A. One Author or EditorB. Two Authors or EditorsC. Three to Five Authors or EditorsD. Chapter in an Edited Book or TextbookE. Entry in a dictionary or encyclopediaF. No AuthorG. E-BookH. Edition other than the FirstI. TranslationJ. Government Publication
A. Journal Article with One AuthorB. Journal Article with Two AuthorsC. Journal Article with 3 - 6 AuthorsD. Journal Article with more than 7 authorsE. Magazine ArticleF. Newspaper ArticleG. Article from a DatabaseH. Google Scholar
A. Basic Web PageB. University / College WebpageC. No AuthorD. Blog postE. Online Reference EntryF. Online Government DocumentG. Document from a WebsiteH. Wikis
A. Motion PictureB. YouTube VideoC. Podcast
A. Electronic ImageB. FiguresC. Photographs and Maps
A. InterviewB. EmailC. Religious and Classical WorksD. Secondary SourcesE. Lectures / Course MaterialsF. Archival WorksG. Tweets & FacebookH. Personal Communication
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Last Updated: Jun 9, 2017 URL: http://cotr.libguides.com/apa Print Guide RSS Updates

G. Tweets & Facebook Print Page

About Tweets and Facebook

Posts from online social media, such as Twitter and Facebook, are not often considered an aspect of scholarly research and specific reference examples for citing social media are not included in the APA Manual.

As social media becomes used more widely by businesses, national radio stations, government officials and agencies, and associations, there may be incidents where you would quote from these sources.

APA suggests adapted examples in the manual to meet you needs, see page 193.

About retrievability: Because online social media are about live updates not archiving, it is not possible to be absolutely sure these status update pages will still be here in a year, or 5, or 20 years.

If you are writing for a publication, you are encouraged to self-archive the posting.


General Format


To cite an entire Twitter  feed or to discuss it in general terms, give the site URL in text and inside parentheses. Because Tweets are not archived they are considered not discoverable, the verifiability of a citation is not ensured. However, for most papers and assignments required for your course, it is recommended that you include the source in a reference list. If your work was going to be published in a magazine or journal you could omit including the source in the references list.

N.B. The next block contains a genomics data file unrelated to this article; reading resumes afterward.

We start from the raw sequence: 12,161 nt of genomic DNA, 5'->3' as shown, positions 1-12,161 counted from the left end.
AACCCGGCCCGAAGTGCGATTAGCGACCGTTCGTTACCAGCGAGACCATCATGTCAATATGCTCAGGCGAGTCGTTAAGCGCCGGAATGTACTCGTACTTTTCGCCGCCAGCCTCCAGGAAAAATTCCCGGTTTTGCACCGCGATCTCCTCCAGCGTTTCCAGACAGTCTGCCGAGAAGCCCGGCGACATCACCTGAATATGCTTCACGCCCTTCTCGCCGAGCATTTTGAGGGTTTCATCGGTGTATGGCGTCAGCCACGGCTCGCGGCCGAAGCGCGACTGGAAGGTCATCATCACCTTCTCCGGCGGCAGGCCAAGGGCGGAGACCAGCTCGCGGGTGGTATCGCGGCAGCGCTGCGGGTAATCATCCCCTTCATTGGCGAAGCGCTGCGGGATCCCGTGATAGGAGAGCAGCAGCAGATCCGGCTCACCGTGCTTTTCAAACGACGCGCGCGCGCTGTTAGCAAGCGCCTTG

To differentiate among several posts from the same person, association, or group in the same year (or even the same day), you can include ”a” or “b” after the year, in chronological order. If you have only one post from the writer in a year, then it is not necessary to include “a” or “b.”

In-text Example:

The Canadian NDP uses Twitter (http://twitter.com/#!/NDP_HQ) to keep Canadians up to date on party events and initiatives.


The suggested reference list entry below generally follows the format for citation of

         online sources. (see pp. 214–215) NDP_HQ. (2012a, February 12).

         Stay tuned – English question coming up next in Quebec City


CBC. (n.d.). In Facebook [Fan page]. Retrieved March 17, 2010,

from http://www.facebook.com/pages/cbc/19084738925716

CAUTION: You can only use publically viewable information from any social networking site including Facebook and Twitter. You cannot use any private or personal information.

Learn More

The Online Writing Lab at Purdue University offers an online resource which can be used in some cases.  However, it does not include everything required for citing sources in one place.

The APA citation style does not cover Canadian government sources, and has only a limited section on American government resources.

Please refer to the staff at the Library Reference Desk for clarification when citing Canadian government sources.


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